To start with a quick summary: Tara Smith was raised with her identity as a an alien hidden from her, a tall task considering she is a species of lizard that catches on fire. A morning of missed “allergy” meds and a cracked “health” bracelet leads to her powers emerging and The Government getting involved. All is not lost, however, as aliens are normal apparently, they just stay hidden from the every day human for reasons. Tara can just go to a school, where she will learn how to control her powers, simple right? Wrong. This is high school, nothing is simple or easy about high school.
There are some overarching Big Plot things going on, but they happen mostly in the background of the story, though that’s not to say they aren’t important or don’t impact it. This is primarily a story about acceptance, finding friends, and learning to love yourself, and also everyone is an alien. It’s pretty great. It takes a step beyond your traditional high school story, grappling with difficult topics and loss in various forms and allowing the characters to be messy. It is absolutely a funny and heartfelt story, but mistakes are make and their repercussions born out. This messiness feels important in an age where I’ve been seeing increasingly black-and-white takes about media.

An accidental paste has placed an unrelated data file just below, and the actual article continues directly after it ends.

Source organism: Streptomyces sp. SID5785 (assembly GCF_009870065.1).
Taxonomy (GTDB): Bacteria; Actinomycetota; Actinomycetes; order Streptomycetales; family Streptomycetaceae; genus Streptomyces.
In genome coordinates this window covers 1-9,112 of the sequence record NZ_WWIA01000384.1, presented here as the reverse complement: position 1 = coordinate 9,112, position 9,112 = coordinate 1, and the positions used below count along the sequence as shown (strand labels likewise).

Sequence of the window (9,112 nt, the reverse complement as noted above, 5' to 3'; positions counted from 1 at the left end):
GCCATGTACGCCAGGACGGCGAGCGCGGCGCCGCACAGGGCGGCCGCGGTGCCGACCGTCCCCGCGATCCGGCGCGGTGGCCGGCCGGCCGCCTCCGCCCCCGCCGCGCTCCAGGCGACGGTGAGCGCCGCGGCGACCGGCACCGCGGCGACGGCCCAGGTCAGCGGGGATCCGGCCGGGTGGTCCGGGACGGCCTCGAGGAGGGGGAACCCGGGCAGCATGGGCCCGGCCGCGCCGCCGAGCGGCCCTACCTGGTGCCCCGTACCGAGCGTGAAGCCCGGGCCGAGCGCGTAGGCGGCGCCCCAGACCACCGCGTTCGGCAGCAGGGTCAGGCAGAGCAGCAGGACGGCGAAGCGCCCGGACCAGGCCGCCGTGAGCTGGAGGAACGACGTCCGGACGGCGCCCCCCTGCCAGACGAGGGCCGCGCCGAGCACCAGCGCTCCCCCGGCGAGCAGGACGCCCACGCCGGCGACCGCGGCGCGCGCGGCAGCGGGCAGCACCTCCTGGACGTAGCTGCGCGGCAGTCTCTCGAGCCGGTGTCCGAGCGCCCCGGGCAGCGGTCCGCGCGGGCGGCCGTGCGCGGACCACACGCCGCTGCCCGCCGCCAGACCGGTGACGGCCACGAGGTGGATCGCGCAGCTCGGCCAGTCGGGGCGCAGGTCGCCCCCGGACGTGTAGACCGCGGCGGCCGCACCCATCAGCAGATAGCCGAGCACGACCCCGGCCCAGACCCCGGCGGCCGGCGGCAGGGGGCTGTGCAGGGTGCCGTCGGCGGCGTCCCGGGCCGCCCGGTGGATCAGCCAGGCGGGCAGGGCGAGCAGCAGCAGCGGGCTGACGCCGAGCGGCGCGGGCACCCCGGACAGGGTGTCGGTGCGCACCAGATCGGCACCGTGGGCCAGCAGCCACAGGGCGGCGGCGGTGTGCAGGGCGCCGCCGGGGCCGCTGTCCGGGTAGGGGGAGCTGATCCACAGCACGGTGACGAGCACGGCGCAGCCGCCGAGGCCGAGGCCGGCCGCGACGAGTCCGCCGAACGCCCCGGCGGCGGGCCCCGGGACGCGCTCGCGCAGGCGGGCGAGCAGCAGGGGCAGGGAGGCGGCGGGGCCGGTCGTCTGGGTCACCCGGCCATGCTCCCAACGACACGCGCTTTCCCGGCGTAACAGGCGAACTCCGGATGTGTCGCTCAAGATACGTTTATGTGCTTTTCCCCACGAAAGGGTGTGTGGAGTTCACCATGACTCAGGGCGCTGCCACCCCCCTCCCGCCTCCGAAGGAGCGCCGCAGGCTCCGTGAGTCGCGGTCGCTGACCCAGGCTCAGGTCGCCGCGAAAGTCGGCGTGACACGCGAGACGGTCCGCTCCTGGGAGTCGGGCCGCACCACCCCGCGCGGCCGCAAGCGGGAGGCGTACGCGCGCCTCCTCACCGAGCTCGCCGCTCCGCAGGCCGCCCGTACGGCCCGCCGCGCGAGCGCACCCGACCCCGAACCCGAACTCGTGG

Furthermore, there is something very queer about loving the monstrous and learning to love yourself when your perception of yourself is monstrous. As a queer person I found it very appealing as a coming of age story because of how the story dealt with perceptions of monstrosity and the self as monstrous. I don’t know if the intention was there to use aliens as a queer allegory, but the story as a whole certainly doesn’t shy away from queerness.
For example, our lead agent, Agent Stone, is very classically butch, and we also learn from Agent Stone that the reason the schools are split into boys and girls schools isn’t because of some gender binary hang up on the part of aliens, it’s because of the treaties they have with various governments, on Earth and elsewhere, which makes so much sense it’s hilarious. To cap it all off, one girl who Tara makes friends with, soap opera obsessed Kat, is very much rooting for Tara to fall in love with another friend Misako.
“Girl on Fire” manages to do so many things in such a limited amount of space and it does all of those things well. I am eagerly awaiting volume two, which is slated to come out in October 2023.